Rose (Charlie, not Kate Winslet’s character) had a quibble about the narrative and asked Cameron why, with people like Benjamin Guggenheim dying on the ship, we don’t learn more about them. He said, “I wanted to hear more about what they were saying to each other. You see it, but you don’t hear much conversation.” 

Cameron said that the decision was made during the editing process and that he did actually shoot some scenes with these characters that he was “very enthralled with.” Still, he explained, that had been covered before. He was happy with the actors and their performances, “so it was worthy to spend the time to shoot it.” When he went to put it together, though, things shifted. Cameron continued, saying:

“In the cutting room, I found myself focusing more on Jack and Rose because I felt personally that one could be very factual about Titanic and very correct and not be as truthful emotionally. And in a way, sometimes, by spending more time with the fictional characters, it puts you in an emotional place of openness to the greater tragedy without the specific details.”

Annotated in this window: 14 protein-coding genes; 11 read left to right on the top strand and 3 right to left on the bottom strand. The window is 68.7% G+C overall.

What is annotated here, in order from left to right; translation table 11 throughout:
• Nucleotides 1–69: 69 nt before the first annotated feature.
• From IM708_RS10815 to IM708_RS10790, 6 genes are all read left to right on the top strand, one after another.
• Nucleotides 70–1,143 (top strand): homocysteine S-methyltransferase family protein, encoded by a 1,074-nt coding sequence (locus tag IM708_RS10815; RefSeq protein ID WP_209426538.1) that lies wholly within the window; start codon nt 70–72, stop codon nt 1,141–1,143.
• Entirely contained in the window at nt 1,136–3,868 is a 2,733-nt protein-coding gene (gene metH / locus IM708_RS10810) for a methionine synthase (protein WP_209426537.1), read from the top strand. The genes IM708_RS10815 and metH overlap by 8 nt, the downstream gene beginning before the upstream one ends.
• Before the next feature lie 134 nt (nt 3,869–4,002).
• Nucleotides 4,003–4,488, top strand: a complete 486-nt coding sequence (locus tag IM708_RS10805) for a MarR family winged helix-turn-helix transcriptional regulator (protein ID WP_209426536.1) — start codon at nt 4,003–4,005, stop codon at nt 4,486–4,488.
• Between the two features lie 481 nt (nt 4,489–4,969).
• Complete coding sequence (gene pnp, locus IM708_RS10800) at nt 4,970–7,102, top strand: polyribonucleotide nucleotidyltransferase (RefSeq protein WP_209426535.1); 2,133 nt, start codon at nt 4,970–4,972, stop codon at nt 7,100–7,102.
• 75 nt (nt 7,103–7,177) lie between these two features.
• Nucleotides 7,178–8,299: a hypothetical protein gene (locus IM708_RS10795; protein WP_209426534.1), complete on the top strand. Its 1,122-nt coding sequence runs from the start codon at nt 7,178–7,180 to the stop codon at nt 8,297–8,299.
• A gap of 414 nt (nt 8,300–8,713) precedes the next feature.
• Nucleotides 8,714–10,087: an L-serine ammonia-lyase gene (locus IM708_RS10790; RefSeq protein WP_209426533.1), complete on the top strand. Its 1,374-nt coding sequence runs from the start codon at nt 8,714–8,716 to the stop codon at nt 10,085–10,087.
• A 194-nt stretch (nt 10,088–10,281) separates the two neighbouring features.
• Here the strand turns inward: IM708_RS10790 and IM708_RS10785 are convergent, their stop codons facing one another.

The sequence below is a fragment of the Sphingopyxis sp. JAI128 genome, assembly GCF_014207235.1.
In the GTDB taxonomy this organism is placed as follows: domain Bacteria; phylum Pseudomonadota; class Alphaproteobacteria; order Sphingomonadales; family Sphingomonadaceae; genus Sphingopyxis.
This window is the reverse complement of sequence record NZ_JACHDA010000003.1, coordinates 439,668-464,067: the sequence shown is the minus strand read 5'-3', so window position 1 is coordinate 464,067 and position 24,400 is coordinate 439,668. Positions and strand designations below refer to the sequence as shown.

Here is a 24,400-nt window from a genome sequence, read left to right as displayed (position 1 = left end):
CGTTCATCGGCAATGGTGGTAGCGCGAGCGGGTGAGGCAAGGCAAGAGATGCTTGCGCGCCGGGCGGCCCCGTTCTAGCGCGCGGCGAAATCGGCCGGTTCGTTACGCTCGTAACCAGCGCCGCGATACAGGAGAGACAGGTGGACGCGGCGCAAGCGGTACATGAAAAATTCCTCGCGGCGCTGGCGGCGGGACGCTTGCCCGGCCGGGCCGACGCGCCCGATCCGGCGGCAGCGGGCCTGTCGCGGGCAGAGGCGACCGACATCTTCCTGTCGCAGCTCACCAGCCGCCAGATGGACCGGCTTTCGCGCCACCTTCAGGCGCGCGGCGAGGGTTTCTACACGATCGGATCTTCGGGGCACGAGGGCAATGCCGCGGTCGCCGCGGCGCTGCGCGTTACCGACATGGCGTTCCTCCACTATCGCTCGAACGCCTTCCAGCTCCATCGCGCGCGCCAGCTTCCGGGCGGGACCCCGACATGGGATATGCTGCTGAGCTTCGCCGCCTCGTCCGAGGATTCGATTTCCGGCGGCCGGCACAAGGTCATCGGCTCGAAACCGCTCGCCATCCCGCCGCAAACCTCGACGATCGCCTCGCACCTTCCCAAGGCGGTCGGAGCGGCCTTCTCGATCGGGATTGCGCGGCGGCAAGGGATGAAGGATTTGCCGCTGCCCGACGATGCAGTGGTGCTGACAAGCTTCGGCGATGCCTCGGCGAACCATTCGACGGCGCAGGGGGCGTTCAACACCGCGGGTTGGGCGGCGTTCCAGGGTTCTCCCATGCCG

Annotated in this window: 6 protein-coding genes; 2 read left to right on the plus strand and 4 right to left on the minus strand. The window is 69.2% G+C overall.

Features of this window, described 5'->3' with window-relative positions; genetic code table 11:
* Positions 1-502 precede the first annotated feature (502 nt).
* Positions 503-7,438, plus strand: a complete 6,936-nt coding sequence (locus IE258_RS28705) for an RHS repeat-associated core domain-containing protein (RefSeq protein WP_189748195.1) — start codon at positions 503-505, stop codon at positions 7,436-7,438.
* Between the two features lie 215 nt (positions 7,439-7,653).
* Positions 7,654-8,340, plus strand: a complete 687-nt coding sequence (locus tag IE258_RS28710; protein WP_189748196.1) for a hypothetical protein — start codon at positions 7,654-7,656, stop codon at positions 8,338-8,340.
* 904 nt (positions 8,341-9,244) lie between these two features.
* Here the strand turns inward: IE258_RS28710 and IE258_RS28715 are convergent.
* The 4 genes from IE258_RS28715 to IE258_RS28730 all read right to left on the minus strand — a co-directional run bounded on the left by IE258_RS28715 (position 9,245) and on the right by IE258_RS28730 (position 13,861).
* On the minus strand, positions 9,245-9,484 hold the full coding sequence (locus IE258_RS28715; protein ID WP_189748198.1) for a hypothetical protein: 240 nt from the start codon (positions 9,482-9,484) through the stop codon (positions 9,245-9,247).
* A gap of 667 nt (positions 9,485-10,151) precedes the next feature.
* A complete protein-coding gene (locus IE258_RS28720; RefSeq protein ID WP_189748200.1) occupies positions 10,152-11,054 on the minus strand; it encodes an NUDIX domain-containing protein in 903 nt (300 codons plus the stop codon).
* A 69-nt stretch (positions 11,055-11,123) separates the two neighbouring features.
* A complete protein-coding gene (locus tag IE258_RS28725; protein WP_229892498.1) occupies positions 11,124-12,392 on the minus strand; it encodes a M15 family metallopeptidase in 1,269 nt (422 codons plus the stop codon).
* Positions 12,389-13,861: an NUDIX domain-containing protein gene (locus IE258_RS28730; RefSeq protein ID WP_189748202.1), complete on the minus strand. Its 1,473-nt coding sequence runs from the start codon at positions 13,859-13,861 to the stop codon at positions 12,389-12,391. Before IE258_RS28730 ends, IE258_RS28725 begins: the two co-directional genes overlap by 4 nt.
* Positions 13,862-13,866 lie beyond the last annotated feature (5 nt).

Jack and Rose are the audience’s way into the story. If we’re focusing on other characters, it becomes about “who was on that ship” instead of “so many people from all walks of life were on that ship.” I certainly feel that way. I didn’t want to watch a who’s who film. There are documentaries about that. Plus, the famous ones were all rich, and a whole lot of people were on that ship who weren’t. Seeing half the tale through Jack’s eyes was pivotal for the story Cameron was telling.